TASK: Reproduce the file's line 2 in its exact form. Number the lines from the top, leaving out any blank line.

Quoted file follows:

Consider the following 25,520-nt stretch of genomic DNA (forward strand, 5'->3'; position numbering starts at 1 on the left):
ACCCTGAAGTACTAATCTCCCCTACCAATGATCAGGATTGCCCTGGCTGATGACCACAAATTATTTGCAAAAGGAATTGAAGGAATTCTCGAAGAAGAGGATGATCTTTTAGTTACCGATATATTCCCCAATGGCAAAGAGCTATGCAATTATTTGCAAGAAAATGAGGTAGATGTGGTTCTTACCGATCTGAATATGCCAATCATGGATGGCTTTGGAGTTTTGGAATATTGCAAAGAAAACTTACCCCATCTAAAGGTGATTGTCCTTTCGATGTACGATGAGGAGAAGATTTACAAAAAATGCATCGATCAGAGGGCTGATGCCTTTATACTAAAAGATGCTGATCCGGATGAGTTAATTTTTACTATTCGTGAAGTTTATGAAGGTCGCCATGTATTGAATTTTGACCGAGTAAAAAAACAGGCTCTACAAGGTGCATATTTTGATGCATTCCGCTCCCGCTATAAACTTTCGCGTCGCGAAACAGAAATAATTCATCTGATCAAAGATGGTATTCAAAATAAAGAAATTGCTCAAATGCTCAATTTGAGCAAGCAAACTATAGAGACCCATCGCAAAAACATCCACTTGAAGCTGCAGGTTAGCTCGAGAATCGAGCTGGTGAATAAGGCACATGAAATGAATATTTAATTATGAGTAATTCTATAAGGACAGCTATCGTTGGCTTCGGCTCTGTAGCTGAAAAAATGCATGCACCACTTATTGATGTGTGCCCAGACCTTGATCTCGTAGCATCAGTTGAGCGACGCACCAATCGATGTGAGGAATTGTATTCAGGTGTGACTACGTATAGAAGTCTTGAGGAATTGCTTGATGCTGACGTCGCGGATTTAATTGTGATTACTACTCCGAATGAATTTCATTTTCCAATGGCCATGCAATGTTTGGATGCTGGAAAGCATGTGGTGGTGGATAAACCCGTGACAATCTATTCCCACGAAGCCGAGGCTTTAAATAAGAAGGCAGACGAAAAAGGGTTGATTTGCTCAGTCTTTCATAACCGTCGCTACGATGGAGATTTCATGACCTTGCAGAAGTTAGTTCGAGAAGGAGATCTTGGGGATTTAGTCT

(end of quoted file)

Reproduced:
ACCCTGAAGTACTAATCTCCCCTACCAATGATCAGGATTGCCCTGGCTGATGACCACAAATTATTTGCAAAAGGAATTGAAGGAATTCTCGAAGAAGAGGATGATCTTTTAGTTACCGATATATTCCCCAATGGCAAAGAGCTATGCAATTATTTGCAAGAAAATGAGGTAGATGTGGTTCTTACCGATCTGAATATGCCAATCATGGATGGCTTTGGAGTTTTGGAATATTGCAAAGAAAACTTACCCCATCTAAAGGTGATTGTCCTTTCGATGTACGATGAGGAGAAGATTTACAAAAAATGCATCGATCAGAGGGCTGATGCCTTTATACTAAAAGATGCTGATCCGGATGAGTTAATTTTTACTATTCGTGAAGTTTATGAAGGTCGCCATGTATTGAATTTTGACCGAGTAAAAAAACAGGCTCTACAAGGTGCATATTTTGATGCATTCCGCTCCCGCTATAAACTTTCGCGTCGCGAAACAGAAATAATTCATCTGATCAAAGATGGTATTCAAAATAAAGAAATTGCTCAAATGCTCAATTTGAGCAAGCAAACTATAGAGACCCATCGCAAAAACATCCACTTGAAGCTGCAGGTTAGCTCGAGAATCGAGCTGGTGAATAAGGCACATGAAATGAATATTTAATTATGAGTAATTCTATAAGGACAGCTATCGTTGGCTTCGGCTCTGTAGCTGAAAAAATGCATGCACCACTTATTGATGTGTGCCCAGACCTTGATCTCGTAGCATCAGTTGAGCGACGCACCAATCGATGTGAGGAATTGTATTCAGGTGTGACTACGTATAGAAGTCTTGAGGAATTGCTTGATGCTGACGTCGCGGATTTAATTGTGATTACTACTCCGAATGAATTTCATTTTCCAATGGCCATGCAATGTTTGGATGCTGGAAAGCATGTGGTGGTGGATAAACCCGTGACAATCTATTCCCACGAAGCCGAGGCTTTAAATAAGAAGGCAGACGAAAAAGGGTTGATTTGCTCAGTCTTTCATAACCGTCGCTACGATGGAGATTTCATGACCTTGCAGAAGTTAGTTCGAGAAGGAGATCTTGGGGATTTAGTCT